› More on BP Reg from the Canadian Space Agency
On the Russian side of the station, Flight Engineers Pavel Vinogradov and Roman Romanenko completed final preparations for a six-hour spacewalk they will conduct Friday. The two cosmonauts, along with Commander Hadfield, participated in a procedure review with Russian spacewalk specialists to discuss the timeline for Friday’s excursion. Vinogradov and Romanenko later refilled and installed drink bags into their Orlan spacesuits.
During the spacewalk slated to begin at 10:06 a.m. EDT, Vinogradov and Romanenko will deploy and retrieve several experiment packages on exterior of the Russian segment of the complex. The two spacewalkers also will replace a faulty retro-reflector device, one of a suite of navigational aids that will provide assistance to the European Space Agency's Albert Einstein Automated Transfer Vehicle 4 cargo ship during its final approach for an automated docking to the space station in June.
NASA Television will broadcast the spacewalk live beginning at 9:30 a.m.
› Watch NASA TV
› Read more about Friday's spacewalk
The third Russian cosmonaut, Flight Engineer Alexander Misurkin, worked with the Constant experiment, which studies the effect of microgravity on a model enzyme. Misurkin rounded out his day with the Vzaimodeystviye (Interactions) experiment, which monitors the crew’s adaptation to long-duration spaceflight.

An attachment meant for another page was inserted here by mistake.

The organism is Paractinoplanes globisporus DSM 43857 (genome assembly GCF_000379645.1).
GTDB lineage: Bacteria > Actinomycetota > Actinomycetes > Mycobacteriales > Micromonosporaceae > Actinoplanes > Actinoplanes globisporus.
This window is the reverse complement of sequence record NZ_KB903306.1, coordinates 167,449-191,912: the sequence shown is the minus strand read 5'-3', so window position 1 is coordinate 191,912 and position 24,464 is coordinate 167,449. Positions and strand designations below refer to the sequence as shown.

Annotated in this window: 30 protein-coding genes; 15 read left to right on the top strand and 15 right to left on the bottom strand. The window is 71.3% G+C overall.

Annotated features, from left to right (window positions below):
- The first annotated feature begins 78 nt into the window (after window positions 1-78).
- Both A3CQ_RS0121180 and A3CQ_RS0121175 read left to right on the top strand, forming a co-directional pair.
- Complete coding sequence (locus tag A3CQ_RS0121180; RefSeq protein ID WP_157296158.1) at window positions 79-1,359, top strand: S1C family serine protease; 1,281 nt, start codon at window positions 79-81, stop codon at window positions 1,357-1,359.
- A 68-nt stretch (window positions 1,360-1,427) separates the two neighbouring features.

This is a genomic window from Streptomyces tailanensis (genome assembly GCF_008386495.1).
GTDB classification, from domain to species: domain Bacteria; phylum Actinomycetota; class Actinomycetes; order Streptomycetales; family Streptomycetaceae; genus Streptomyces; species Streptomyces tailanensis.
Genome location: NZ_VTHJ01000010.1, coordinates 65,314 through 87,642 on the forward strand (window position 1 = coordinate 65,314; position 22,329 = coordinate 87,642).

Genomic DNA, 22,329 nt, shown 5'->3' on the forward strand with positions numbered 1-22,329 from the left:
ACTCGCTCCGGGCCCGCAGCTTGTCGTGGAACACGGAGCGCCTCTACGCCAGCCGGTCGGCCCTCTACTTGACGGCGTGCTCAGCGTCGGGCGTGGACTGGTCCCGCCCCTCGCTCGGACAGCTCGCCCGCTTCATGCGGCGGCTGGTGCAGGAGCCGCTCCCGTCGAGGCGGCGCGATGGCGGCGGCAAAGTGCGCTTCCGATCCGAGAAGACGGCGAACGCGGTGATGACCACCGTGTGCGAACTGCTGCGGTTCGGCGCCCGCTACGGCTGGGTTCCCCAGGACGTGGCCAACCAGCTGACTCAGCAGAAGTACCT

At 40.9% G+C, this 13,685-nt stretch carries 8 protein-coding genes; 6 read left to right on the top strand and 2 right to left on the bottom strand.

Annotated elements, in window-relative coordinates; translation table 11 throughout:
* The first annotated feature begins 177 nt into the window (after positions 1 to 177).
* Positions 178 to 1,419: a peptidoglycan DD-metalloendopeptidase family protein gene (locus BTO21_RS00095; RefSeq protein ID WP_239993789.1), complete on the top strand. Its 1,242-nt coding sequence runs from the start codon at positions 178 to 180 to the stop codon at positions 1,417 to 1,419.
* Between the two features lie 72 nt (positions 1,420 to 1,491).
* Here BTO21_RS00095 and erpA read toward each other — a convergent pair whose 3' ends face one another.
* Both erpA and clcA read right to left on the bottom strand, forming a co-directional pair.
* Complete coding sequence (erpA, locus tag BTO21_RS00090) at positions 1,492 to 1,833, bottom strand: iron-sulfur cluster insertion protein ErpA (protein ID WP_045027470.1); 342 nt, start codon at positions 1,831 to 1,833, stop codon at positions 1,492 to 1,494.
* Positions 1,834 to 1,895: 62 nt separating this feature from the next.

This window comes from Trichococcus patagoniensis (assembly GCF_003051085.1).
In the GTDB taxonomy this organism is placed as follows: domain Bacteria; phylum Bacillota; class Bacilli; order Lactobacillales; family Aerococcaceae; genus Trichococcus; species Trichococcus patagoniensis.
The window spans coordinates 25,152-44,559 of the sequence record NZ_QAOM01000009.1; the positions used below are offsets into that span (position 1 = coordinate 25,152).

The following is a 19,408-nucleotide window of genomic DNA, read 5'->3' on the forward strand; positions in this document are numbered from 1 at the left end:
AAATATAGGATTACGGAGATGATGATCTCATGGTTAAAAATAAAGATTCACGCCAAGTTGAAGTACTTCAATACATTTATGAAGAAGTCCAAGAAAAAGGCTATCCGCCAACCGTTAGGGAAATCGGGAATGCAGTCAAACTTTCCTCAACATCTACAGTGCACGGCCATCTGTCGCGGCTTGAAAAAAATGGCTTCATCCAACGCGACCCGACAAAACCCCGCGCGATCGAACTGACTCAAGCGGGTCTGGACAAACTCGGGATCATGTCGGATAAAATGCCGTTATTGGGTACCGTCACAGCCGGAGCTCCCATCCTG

On Wednesday, the first launch attempt to send Orbital Sciences Corp.'s Antares rocket on a test flight was scrubbed at the T-12 minute mark due to a premature separation of the launch pad umbilical that mates to Antares.
Orbital has confirmed the next opportunity to test launch its Antares rocket from NASA's Wallops Flight Facility in Virginia will be no earlier than 5 p.m. on Saturday, April 20. NASA TV coverage of the launch will begin at 4:30 p.m. By the time coverage starts, the launch window will likely have been reduced to 10-15 minutes.
An attempt Friday was called off after review of the weather forecast. Saturday’s forecast indicates an 85 percent chance of favorable conditions. If needed, a back-up launch opportunity is available on Sunday.
› Latest Antares launch information
Antares is undergoing testing that will enable the rocket to eventually carry experiments and supplies to the International Space Station aboard a Cygnus cargo spacecraft. This test flight will not launch a Cygnus spacecraft or rendezvous with the space station.
Orbital is testing the Antares rocket under NASA's Commercial Orbital Transportation Services (COTS) program. NASA initiatives like COTS are helping develop a robust U.S. commercial space transportation industry with the goal of achieving safe, reliable and cost-effective transportation to and from the space station and low-Earth orbit.
› Read more about Expedition 35